Mrs. Pringle sees her chance to get back at the Archers, so she goes there and claims that Corliss is pregnant and that Jimmy is the father. Corliss doesn't want Mildred and her brother to get into trouble, so she admits to being pregnant. When Mrs. Archer tries to call Jimmy's superior officer to scold him, Corliss says Dexter is the father. Then she intercepts her mother by telling Dexter what she has said, asking him to help her out by lying.
Corliss tries to soften the blow for her parents by lying again, telling them that she and Dexter are already married. Mr. Archer doesn't believe her, so she tells him they were married across the state line. When Mr. Archer calls the justice who performed the ceremony, the man confirms that an Archer was married there months ago. Soon the Franklins are informed of their son's endeavours, and both families gather at Archer's house. Uncle George Archer, who is a Navy chaplan, insists on performing another wedding ceremony for the young couple.
The same night, Mildred hears news that Lenny is coming home soon, and she gets the courage to tell her family about her marriage and pregnancy. She also tells her mother about Corliss going with her to the doctor, which makes Mrs. Archer realize Mrs. Wilcox was wrong.
The Pringles run over to tell the news to the Archers, and enters the house to wedding bells. Mr. Archer starts chasing Mr. Pringle but soon finds out that they are both to be grandparents. The two families finally reconcile.
- Shirley Temple as Corliss Archer
- Jerome Courtland as Dexter Franklin
- Walter Abel as Mr. Archer
- Katharine Alexander as Mrs. Archer
- Robert Benchley as uncle George Archer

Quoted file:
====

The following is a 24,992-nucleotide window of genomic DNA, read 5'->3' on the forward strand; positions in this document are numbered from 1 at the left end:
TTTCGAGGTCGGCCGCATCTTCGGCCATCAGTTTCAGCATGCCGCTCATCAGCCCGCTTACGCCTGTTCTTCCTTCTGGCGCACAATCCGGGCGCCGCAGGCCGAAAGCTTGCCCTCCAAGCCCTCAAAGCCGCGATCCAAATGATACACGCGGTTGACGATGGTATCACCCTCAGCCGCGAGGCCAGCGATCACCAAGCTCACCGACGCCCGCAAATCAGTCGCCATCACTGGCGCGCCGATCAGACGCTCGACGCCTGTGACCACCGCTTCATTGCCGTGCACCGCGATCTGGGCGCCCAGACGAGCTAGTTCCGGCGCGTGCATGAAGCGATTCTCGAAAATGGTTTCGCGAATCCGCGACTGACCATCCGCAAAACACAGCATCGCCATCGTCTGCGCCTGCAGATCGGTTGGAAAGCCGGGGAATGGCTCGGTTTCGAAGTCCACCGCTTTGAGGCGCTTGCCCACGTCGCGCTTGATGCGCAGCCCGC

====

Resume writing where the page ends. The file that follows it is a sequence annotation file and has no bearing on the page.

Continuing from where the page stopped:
- Porter Hall as Mr. Franklin
- Virginia Welles as Mildred Pringle
- Tom Tully as Mr. Pringle
- Darryl Hickman as Raymond Pringle
- Mary Philips as Mrs. Pringle
- Scott McKay as Private Jimmy Earhart
- Scott Elliott as Lenny
Bosley Crowther of The New York Times called the film an "effervescent" adaptation of the stage play and declared Temple "superb in the leading role." Film Daily wrote: "A fast-paced comedy amusing from first to last has been fashioned from F. Hugh Herbert's stage success ... [Shirley Temple] delivers her best work since her farewell to childhood." John McCarten of The New Yorker reported that the film hadn't changed much from the "protracted but reasonably diverting" stage version, and singled out Jerome Courtland as "one of the most capable adolescent actors to come along in years."
- "Indies $70,000,000 Pix Output". Variety: 18. 3 November 1944. Retrieved 26 July 2016.
- "Kiss and Tell (1945) - Overview - TCM.com". Turner Classic Movies.
- Crowther, Bosley (October 26, 1945). "Movie Review - Kiss and Tell". The New York Times. Retrieved March 10, 2016.
- "Reviews". Film Daily. New York: Wid's Films and Film Folk, Inc.: p. 10 October 3, 1945.
- McCarten, John (November 3, 1945). "The Current Cinema". The New Yorker. New York: F-R Publishing Corp.: p. 70-71.